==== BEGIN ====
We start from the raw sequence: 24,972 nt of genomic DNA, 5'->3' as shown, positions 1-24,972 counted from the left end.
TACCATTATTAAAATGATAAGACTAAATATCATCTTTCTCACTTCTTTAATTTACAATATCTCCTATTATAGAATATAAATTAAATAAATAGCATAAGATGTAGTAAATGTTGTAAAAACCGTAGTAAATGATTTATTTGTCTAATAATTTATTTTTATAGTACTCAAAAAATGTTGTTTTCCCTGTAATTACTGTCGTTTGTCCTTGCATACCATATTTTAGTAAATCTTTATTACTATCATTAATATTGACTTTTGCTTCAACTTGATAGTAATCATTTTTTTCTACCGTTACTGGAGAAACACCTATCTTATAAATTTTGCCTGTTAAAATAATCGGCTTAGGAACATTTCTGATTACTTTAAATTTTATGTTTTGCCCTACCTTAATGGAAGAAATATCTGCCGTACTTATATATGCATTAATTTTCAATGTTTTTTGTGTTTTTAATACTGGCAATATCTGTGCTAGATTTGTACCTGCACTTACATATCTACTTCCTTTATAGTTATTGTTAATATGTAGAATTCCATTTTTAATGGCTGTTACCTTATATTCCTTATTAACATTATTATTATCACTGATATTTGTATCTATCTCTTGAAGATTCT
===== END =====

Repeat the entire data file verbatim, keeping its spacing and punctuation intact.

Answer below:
We start from the raw sequence: 24,972 nt of genomic DNA, 5'->3' as shown, positions 1-24,972 counted from the left end.
TACCATTATTAAAATGATAAGACTAAATATCATCTTTCTCACTTCTTTAATTTACAATATCTCCTATTATAGAATATAAATTAAATAAATAGCATAAGATGTAGTAAATGTTGTAAAAACCGTAGTAAATGATTTATTTGTCTAATAATTTATTTTTATAGTACTCAAAAAATGTTGTTTTCCCTGTAATTACTGTCGTTTGTCCTTGCATACCATATTTTAGTAAATCTTTATTACTATCATTAATATTGACTTTTGCTTCAACTTGATAGTAATCATTTTTTTCTACCGTTACTGGAGAAACACCTATCTTATAAATTTTGCCTGTTAAAATAATCGGCTTAGGAACATTTCTGATTACTTTAAATTTTATGTTTTGCCCTACCTTAATGGAAGAAATATCTGCCGTACTTATATATGCATTAATTTTCAATGTTTTTTGTGTTTTTAATACTGGCAATATCTGTGCTAGATTTGTACCTGCACTTACATATCTACTTCCTTTATAGTTATTGTTAATATGTAGAATTCCATTTTTAATGGCTGTTACCTTATATTCCTTATTAACATTATTATTATCACTGATATTTGTATCTATCTCTTGAAGATTCT